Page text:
An Unnamed Wandering Plane

By Jon Engelsman

April 7, 2020

A meandering dive into plane spotting techniques to learn more about an aerial surveying flight over Pennsylvania.

Weird Lines

Questions like these pop up on Twitter here and there. The accessibility of live flight tracking websites like FlightRadar24 and FlightAware is great for skywatchers and spotting interesting flights in the sky is a particularly nerdy hobby of mine. And especially in times like these when the sight of any plane in the sky is a cause of curiosity, weird flight paths stand out.

So when a flight path like this pops up on someone’s radar, I like to dig in to learn more about what’s going on. And h/t to @mouthofmorrison for replying to that tweet which caused it to show up in my feed.

Ok So What’s Going On Here

Well, first off, that odd looking flight looks to be an aerial survey flight path, as others noted in replies to that tweet. Telltale signs of these types of flights typically involve long straight lines and 180 turns, repeated back-and-forth over a large geographic area. Other types of flights have different telltale signs, which for the most part become apparent once you start recognizing the patterns.

These survey flights typically involve capturing aerial imagery used in a wide variety of applications, like the USDA’s NAIP program. Or they often involve measurements of elevation data using photogrammetry techniques or through the use of LIDAR sensors mounted on the underbelly of the plane.

LIDAR Halff, 'How LiDAR Contributes to the World Around Us'

An Unnamed Plane

So it looks like this was an aerial survey flight, but who’s plane is it? It was apparently listed as private and only showed up as “Cessna 310R” on the image that was tweeted (which looks to be from FlightRadar24). It’s not uncommon in the world of ADS-B tracking for some aircraft operators to make privacy requests to mask the details of their aircraft, and typically the commercial tracking providers will honor those requests by plane owners. Unfortunately, this hides a lot of details when you’re trying to figure out a plane’s story and it becomes very difficult to search for a plane’s historic flight data using these commercial trackers.

But lucky for us, crowd-source efforts like The OpenSky Network for the most part are not beholden to such privacy requests. What this means is that we should have a much higher chance of finding and identifying a privately-listed aircraft when using these crowd-sourced ADS-B trackers. For more info on this, check out this thoroughly helpful guide to planespotting.

But all we know about the flight from that original image is that the aircraft was a Cessna 310R. Using The OpenSky Network, we could search their database for this aircraft model and go through all 611 listed planes to find one that has a recent flight path matching the one in the image.

Cessna 310R The OpenSky Network

That would take…a bit of time though. Luckily, there’s one more piece of information we can glean from that flight path image that will prove very helpful.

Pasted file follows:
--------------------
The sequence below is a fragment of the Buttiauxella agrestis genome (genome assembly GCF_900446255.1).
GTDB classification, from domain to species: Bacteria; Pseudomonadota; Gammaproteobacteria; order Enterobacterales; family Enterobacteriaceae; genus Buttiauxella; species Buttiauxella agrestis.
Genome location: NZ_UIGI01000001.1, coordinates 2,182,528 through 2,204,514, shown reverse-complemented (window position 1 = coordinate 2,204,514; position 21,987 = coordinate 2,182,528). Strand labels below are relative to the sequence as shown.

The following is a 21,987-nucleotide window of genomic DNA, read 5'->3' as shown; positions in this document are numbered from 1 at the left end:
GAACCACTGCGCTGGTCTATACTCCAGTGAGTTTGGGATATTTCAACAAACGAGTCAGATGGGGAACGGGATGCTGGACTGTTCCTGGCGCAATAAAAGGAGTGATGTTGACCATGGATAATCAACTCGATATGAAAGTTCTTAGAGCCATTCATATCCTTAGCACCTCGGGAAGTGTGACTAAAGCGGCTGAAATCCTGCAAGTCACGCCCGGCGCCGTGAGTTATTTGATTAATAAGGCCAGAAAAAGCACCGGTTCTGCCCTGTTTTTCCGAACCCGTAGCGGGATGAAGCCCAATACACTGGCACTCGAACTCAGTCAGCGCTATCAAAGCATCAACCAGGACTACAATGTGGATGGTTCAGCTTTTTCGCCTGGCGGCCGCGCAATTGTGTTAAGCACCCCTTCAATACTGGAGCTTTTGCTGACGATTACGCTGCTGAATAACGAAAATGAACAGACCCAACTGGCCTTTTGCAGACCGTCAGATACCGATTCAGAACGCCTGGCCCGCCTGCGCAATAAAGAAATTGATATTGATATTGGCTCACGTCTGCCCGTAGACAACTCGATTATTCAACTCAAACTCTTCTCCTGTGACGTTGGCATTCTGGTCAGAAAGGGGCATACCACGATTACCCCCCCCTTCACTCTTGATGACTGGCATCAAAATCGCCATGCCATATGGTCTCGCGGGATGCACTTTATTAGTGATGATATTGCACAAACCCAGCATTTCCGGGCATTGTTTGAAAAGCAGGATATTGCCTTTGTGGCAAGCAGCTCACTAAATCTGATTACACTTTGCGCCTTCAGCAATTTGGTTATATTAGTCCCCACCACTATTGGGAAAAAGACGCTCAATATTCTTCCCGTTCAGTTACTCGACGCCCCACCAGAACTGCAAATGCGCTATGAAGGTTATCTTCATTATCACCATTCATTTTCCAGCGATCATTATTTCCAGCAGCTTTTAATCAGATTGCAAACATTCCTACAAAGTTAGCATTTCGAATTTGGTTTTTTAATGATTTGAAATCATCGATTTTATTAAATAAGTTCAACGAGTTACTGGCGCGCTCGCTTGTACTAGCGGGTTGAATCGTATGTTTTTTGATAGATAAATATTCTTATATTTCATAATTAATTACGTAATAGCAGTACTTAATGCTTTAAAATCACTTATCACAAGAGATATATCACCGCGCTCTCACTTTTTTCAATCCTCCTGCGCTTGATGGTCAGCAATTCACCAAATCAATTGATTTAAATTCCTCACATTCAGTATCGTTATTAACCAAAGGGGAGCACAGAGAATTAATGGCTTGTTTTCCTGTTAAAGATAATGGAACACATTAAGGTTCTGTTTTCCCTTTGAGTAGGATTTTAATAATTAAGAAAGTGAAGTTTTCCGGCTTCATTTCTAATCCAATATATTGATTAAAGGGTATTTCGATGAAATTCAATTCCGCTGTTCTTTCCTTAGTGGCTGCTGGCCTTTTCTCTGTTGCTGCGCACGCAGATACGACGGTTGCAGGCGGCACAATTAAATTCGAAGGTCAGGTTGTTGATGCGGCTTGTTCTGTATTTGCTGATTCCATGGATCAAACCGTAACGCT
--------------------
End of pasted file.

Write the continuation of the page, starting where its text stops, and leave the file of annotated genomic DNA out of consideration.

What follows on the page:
From Whence You Came

Flight Path @ganeumann via FlightRadar24

It appears that the aircraft takes off and lands from the same area, an airport near the town of Mt Pocono, PA. A quick search shows that the most likely candidate is the Pocono Mountains Municipal Airport, ICAO airport code “KMPO”.

We can then search for this airport code in The OpenSky Network and look at arrivals/departures at that airport on a specific date (April 6th 2020) to see if we can find our plane.

KMPO KMPO Arrivals, April 6th 2020 via The OpenSky Network

Based on the apparent length of that flight path, we’re looking for a somewhat longer flight time. There’s a 4 hour 42 minute long flight that looks to be a good candidate. That flight departed KMPO at 15:37 UTC (or about 10:37am local time) and then returned almost 5 hours later at 20:20 UTC (or 3:30pm local time).

The aircraft for that flight was N2636P. A quick FAA N-Number Inquiry, or really any simple web search, confirms that this N-number is in fact registered to a Cessna 310R aircraft. Now this flight looks like a really good candidate.

N2636P FAA N-Number Inquiry

And lastly, sure enough, the flight path for N2636P on April 6th looks exactly like the flight path from the image in the tweet.

RadarBox AirNav RadarBox (last accessed 2020-Apr-07)

So bingo, that’s our plane, N2636P.

A Closer Look

Now that we have the N-number (aka tail number), it makes it a lot easier to find more information on this specific plane. Aviation photography websites in particularly are a great resource to not only find helpful images of an aircraft, but also to help track when and where plane spotters last saw the plane, a bit of a reality check compared to the ADS-B tracking data.

A fairly recent June 2019 image of N2636P in particular confirms some of our other assumptions.

JetPhotos Ben Zuzulo via JetPhotos

Namely, this image provides a great closeup of the aircraft’s underbelly, clearly showing what appears to be some type of lens opening in the center of the fuselage. That’s a good confirmation of our assumption that N2636P’s flight was an aerial survey of some kind.

Who’s Flying The Plane?

We now know that N2636P was the Cessna 310R flying over Scranton and Wilkes-Barre area on April 6th, most likely doing an aerial survey using either a camera or LIDAR sensor. So now the question is, who owns aircraft N2636P?

Luckily, we’ve already come across this info from our FAA N-Number lookup. Unfortunately, that only shows the owner listed as “ Aircraft Guaranty Corp Trustee” of Oklahoma City. It’s not uncommon for operators to have their aircraft owned via owner trustees like this, but it makes it a bit harder for us to find out who’s actually operating the plane.